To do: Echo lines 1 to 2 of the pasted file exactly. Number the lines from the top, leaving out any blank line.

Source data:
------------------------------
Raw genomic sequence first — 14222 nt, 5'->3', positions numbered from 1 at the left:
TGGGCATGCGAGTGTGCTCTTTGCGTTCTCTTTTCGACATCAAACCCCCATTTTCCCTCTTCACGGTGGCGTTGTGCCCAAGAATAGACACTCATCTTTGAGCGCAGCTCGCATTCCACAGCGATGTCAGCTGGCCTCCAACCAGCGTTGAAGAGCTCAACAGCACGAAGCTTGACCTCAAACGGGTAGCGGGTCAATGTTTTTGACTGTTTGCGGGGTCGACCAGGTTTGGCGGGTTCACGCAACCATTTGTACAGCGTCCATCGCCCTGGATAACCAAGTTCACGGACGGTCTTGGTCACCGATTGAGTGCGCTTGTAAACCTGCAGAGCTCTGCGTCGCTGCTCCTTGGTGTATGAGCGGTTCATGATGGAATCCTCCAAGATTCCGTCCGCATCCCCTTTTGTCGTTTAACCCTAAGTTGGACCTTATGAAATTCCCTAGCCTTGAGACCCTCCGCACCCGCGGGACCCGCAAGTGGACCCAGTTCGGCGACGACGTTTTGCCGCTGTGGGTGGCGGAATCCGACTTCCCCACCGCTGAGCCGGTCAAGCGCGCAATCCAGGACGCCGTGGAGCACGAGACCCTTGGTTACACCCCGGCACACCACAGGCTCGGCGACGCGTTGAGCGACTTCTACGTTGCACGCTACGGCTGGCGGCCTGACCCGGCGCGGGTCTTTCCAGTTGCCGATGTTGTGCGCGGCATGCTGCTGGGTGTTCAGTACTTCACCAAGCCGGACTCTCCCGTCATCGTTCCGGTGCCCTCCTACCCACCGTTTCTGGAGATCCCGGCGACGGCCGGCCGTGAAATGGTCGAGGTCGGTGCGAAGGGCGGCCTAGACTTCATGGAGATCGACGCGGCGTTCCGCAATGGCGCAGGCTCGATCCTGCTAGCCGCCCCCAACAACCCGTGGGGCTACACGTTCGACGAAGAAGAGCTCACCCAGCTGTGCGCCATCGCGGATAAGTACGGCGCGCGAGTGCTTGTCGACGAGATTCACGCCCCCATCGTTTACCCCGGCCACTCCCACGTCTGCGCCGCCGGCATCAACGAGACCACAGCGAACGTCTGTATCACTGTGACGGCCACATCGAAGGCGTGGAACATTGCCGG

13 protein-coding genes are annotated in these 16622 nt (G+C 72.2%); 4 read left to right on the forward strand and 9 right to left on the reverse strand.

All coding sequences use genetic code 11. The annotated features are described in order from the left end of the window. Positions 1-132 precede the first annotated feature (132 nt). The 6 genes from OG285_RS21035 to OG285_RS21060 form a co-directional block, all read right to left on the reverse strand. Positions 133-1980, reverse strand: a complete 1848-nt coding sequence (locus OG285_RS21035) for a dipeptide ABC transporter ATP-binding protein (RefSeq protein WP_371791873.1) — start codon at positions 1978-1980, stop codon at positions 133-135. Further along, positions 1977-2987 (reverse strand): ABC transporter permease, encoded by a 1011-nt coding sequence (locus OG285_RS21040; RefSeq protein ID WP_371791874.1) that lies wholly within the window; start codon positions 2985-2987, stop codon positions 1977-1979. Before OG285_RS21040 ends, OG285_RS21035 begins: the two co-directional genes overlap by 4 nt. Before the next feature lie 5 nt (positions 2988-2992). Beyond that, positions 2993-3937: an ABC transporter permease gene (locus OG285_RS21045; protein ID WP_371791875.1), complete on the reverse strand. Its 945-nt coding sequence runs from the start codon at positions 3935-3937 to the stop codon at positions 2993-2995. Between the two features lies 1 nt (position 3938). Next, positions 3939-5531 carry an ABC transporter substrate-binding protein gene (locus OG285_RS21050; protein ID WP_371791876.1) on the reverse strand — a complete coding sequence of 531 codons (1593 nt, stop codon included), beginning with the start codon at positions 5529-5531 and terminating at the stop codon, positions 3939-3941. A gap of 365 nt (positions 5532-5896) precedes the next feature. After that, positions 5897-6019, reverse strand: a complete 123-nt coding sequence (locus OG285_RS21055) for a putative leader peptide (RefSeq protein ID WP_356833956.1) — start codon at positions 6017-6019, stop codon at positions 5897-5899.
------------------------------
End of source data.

Raw genomic sequence first — 14222 nt, 5'->3', positions numbered from 1 at the left:
TGGGCATGCGAGTGTGCTCTTTGCGTTCTCTTTTCGACATCAAACCCCCATTTTCCCTCTTCACGGTGGCGTTGTGCCCAAGAATAGACACTCATCTTTGAGCGCAGCTCGCATTCCACAGCGATGTCAGCTGGCCTCCAACCAGCGTTGAAGAGCTCAACAGCACGAAGCTTGACCTCAAACGGGTAGCGGGTCAATGTTTTTGACTGTTTGCGGGGTCGACCAGGTTTGGCGGGTTCACGCAACCATTTGTACAGCGTCCATCGCCCTGGATAACCAAGTTCACGGACGGTCTTGGTCACCGATTGAGTGCGCTTGTAAACCTGCAGAGCTCTGCGTCGCTGCTCCTTGGTGTATGAGCGGTTCATGATGGAATCCTCCAAGATTCCGTCCGCATCCCCTTTTGTCGTTTAACCCTAAGTTGGACCTTATGAAATTCCCTAGCCTTGAGACCCTCCGCACCCGCGGGACCCGCAAGTGGACCCAGTTCGGCGACGACGTTTTGCCGCTGTGGGTGGCGGAATCCGACTTCCCCACCGCTGAGCCGGTCAAGCGCGCAATCCAGGACGCCGTGGAGCACGAGACCCTTGGTTACACCCCGGCACACCACAGGCTCGGCGACGCGTTGAGCGACTTCTACGTTGCACGCTACGGCTGGCGGCCTGACCCGGCGCGGGTCTTTCCAGTTGCCGATGTTGTGCGCGGCATGCTGCTGGGTGTTCAGTACTTCACCAAGCCGGACTCTCCCGTCATCGTTCCGGTGCCCTCCTACCCACCGTTTCTGGAGATCCCGGCGACGGCCGGCCGTGAAATGGTCGAGGTCGGTGCGAAGGGCGGCCTAGACTTCATGGAGATCGACGCGGCGTTCCGCAATGGCGCAGGCTCGATCCTGCTAGCCGCCCCCAACAACCCGTGGGGCTACACGTTCGACGAAGAAGAGCTCACCCAGCTGTGCGCCATCGCGGATAAGTACGGCGCGCGAGTGCTTGTCGACGAGATTCACGCCCCCATCGTTTACCCCGGCCACTCCCACGTCTGCGCCGCCGGCATCAACGAGACCACAGCGAACGTCTGTATCACTGTGACGGCCACATCGAAGGCGTGGAACATTGCCGG